The mayor of a city in Arizona praised President Donald Trump’s position on infrastructure at a U.S. Conference of Mayors roundtable breakfast Aug. 2.
Although critical of some of the president’s rhetoric, John Giles, mayor of Mesa, said some of the changes brought about by Trump’s administration, namely the push for improved infrastructure, are positive.
“The rhetoric has been challenging, but at the same time, I think it’s given us as mayors an opportunity to defend a lot of the things we do in our cities. To have a renewed emphasis on infrastructure and tax reform, regardless of who the president is, has been a very healthy thing,” Giles said. “The rhetoric has been nonproductive and damaging, but I think some of the change associated with a regime change in the federal government has been a positive thing for us.”
Giles sat in for Bryan Barnett, mayor of Rochester Hills, Mich., at the conference, which was hosted by the Christian Science Monitor. He was joined by Mayor Mitch Landrieu of New Orleans, and Mayor Stephen Benjamin of Columbia, S.C. All three men represented states that voted for Trump in the presidential election this past November.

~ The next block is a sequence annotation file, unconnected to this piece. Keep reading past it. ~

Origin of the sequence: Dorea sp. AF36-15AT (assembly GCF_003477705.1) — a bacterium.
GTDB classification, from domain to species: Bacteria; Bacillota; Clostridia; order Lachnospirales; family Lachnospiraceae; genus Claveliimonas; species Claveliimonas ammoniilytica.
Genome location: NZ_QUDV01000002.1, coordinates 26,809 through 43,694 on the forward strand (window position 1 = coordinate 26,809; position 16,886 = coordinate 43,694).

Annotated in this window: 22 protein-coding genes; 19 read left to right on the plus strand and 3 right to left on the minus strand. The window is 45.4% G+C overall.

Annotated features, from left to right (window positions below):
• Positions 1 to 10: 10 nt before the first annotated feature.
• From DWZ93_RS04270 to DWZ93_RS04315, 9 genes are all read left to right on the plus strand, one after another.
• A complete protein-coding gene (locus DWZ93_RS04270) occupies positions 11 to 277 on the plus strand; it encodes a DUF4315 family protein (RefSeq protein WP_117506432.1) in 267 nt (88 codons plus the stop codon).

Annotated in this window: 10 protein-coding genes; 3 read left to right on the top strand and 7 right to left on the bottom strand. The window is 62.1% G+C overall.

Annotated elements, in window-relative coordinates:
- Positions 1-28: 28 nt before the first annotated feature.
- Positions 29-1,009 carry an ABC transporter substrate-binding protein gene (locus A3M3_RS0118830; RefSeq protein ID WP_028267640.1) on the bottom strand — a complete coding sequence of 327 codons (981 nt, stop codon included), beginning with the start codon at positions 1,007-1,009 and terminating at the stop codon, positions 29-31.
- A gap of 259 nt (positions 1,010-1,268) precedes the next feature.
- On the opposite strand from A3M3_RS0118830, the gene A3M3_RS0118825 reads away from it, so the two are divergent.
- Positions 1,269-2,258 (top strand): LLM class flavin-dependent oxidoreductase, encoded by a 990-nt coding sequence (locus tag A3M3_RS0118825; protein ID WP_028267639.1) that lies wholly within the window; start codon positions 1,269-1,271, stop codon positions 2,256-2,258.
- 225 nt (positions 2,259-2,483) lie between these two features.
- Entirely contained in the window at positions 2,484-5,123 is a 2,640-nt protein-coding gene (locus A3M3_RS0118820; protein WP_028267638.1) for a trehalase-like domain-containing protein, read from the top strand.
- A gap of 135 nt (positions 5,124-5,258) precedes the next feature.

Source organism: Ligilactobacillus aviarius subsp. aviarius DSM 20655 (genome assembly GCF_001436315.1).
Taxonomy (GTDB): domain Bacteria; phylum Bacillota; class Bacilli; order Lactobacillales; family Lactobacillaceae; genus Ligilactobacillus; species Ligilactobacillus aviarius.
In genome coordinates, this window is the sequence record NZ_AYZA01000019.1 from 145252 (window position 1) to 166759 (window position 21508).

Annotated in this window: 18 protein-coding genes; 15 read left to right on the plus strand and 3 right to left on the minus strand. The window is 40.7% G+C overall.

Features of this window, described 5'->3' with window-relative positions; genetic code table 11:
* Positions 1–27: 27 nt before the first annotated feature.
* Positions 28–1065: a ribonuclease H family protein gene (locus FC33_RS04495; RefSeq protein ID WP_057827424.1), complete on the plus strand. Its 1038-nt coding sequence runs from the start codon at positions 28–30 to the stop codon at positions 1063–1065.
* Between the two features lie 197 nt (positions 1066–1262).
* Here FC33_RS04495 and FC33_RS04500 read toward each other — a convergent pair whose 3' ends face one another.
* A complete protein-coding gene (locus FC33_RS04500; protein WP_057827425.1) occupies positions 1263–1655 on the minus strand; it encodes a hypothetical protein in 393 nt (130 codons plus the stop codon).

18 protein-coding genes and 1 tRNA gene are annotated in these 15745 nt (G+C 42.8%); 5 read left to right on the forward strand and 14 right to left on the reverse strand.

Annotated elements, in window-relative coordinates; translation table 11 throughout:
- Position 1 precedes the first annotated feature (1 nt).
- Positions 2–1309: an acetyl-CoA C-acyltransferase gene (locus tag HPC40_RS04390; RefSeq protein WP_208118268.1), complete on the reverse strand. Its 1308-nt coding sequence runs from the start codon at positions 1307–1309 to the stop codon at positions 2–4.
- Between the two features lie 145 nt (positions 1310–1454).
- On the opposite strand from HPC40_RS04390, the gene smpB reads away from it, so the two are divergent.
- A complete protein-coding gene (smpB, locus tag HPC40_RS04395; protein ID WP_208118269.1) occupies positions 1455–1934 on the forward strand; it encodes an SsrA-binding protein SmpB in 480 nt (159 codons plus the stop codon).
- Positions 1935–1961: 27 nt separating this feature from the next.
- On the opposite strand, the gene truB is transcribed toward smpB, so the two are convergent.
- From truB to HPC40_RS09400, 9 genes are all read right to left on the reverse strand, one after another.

Infrastructure is a major priority for many mayors. Landrieu said that, in addition to homeland security and public safety, he is interested in infrastructure.
The Trump administration has released “principles” outlining a $1 trillion, 10-year infrastructure funding plan. Although Transportation Secretary Elaine Chao told legislators in May that the text for these “principles” would be released in the fall, she has indicated since that the plan could be unveiled as late as the end of the year.
Giles is a registered Republican, but he was elected in a nonpartisan election in 2016. Mesa is about 20 miles east of Phoenix.